I read a lot of lovely, frustrating fiction that leaves me yearning for places I can never go. I’ll only visit Juraasic Park, Narnia, Yoknapatawpha county, and Hogwarts in my dreams. When I find a book that makes me want to visit a location and it’s possible, I want to jump in the car and go. Mark Twain has made me ache for the Mississippi River. Jack Kerouac made me want to hit the road, and Into the Wild had me dreaming of Alaska. These are the best types of travel books. I don’t want lists of things to do — I want the lure. Recently, I’ve read two books that have given me bad cases of the travel bug.
Wild: From Lost to Found on the Pacific Crest Trail
by Cheryl Strayed
Wild is the story of Cheryl Strayed who, on somewhat of a whim, decides to hike the PCT. It follows her 1,100 mile hike through California, Oregon, and into Washington. It is a hiking book, but it isn’t about hiking. You learn why she is hiking. The book dives deeps into her relationships and shows her unique bond with her mother and dealing with loss. The film adaption with Reese Witherspoon is fantastic, but you do miss some of the inner dialogue. By the end of it, I was ready to lace up my boots and hit the trail. I want to experience the beauty of the mountains, feel the wind, and conquer the beast that is the PCT.
Midnight in the Garden of Good and Evil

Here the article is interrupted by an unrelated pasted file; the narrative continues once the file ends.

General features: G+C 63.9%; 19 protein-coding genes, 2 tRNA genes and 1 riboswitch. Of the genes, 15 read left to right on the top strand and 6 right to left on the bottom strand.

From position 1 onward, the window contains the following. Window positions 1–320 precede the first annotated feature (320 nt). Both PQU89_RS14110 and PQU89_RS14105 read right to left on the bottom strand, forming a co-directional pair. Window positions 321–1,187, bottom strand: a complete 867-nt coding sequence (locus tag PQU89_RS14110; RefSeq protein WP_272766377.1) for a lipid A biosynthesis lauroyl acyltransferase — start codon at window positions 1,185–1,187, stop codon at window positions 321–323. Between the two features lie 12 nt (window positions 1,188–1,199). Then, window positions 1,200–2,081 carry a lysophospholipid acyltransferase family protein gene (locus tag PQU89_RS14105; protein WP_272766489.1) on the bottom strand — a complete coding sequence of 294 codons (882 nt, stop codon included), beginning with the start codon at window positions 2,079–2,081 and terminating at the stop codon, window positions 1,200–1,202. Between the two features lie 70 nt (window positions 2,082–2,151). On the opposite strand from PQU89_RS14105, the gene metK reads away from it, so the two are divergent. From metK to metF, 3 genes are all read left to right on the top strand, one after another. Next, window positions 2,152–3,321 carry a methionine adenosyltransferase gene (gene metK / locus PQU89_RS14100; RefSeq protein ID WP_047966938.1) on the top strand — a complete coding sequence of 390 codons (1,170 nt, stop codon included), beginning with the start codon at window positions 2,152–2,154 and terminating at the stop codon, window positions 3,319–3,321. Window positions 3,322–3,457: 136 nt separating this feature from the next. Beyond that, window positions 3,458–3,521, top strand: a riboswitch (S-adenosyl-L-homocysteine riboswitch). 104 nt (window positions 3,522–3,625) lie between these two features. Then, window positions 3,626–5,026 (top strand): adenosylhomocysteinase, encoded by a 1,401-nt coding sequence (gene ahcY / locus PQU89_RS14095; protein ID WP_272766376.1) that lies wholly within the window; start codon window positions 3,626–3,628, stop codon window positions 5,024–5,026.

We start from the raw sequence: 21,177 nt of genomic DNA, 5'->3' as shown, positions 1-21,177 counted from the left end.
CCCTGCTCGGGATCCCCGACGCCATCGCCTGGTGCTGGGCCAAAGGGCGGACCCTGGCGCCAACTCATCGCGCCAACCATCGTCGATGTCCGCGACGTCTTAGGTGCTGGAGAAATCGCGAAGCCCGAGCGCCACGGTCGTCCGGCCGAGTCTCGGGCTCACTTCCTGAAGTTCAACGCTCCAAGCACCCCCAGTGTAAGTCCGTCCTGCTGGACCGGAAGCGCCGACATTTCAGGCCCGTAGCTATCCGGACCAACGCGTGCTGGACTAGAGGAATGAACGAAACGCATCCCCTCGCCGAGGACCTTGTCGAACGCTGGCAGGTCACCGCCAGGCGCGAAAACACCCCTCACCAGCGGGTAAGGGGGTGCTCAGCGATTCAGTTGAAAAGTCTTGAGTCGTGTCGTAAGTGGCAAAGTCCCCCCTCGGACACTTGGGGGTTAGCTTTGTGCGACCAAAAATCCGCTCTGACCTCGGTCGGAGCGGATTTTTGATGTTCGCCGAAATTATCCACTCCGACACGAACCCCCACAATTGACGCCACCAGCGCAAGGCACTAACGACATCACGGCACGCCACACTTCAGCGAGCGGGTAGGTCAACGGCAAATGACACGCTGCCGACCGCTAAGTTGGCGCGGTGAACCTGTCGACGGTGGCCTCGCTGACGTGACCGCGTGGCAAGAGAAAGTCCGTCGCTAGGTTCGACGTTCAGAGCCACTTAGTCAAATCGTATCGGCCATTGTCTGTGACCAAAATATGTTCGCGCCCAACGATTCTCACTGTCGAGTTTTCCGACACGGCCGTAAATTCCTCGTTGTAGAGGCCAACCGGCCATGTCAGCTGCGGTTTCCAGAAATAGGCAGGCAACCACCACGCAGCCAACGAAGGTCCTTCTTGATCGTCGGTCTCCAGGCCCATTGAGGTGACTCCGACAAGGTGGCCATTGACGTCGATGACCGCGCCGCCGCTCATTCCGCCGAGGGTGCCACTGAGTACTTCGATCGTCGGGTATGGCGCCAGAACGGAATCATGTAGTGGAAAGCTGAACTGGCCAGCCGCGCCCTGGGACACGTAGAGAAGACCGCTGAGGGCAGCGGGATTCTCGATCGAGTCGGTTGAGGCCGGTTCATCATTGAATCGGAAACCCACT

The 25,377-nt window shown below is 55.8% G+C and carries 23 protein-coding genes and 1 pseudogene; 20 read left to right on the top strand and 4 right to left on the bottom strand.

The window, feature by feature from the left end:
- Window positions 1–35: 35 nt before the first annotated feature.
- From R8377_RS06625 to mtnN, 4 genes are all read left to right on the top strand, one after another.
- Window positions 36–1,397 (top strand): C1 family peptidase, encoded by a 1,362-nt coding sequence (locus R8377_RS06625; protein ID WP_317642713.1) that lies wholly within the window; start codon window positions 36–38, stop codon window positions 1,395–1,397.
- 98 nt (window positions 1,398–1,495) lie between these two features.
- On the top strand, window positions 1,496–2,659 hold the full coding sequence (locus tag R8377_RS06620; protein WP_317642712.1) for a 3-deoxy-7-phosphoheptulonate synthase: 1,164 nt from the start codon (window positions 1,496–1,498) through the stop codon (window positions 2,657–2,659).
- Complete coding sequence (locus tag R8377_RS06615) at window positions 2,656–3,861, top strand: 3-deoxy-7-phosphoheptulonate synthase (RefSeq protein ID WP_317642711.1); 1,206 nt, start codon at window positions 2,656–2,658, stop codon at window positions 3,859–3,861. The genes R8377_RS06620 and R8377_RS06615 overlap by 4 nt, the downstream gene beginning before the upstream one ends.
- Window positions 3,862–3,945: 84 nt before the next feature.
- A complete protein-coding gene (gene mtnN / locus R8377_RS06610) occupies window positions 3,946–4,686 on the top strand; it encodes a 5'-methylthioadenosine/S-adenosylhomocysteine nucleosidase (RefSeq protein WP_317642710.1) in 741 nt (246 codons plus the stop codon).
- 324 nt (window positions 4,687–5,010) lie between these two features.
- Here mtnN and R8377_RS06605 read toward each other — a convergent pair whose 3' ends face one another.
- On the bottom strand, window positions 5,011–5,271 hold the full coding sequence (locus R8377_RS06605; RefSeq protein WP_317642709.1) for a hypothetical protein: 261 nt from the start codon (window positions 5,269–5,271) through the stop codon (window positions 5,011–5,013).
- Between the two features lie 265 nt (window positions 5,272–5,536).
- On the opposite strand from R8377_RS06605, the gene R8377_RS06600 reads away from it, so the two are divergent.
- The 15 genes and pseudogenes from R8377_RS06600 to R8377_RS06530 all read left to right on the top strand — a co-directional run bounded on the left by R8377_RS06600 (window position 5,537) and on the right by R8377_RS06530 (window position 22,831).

by John Berendt
Midnight in the Garden of Good and Evil is a riveting novel that revolves around the killing of Danny Hansford in Savannah, Georgia. The eccentric cast of characters bring so much life to the book that you want to attend an elegant dinner party with a voodoo witch, an antique dealer, and a drag queen. The realization that they are closely based on real people, is mind-blowing. Taking place in Savannah, the book colors such a rich image of the south. The sophisticated socialites that have murder and deceit in their blood as well as their southern charm. Berendt paints the picture of Savannah by saying:
“For me, Savannah’s resistance to change was its saving grace. The city looked inward, sealed off from the noises and distractions of the world at large. It grew inward, too, and in such a way that its people flourished like hothouse plants tended by an indulgent gardener. The ordinary became extraordinary. Eccentrics thrived. Every nuance and quirk of personality achieved greater brilliance in that lush enclosure than would have been possible anywhere else in the world.”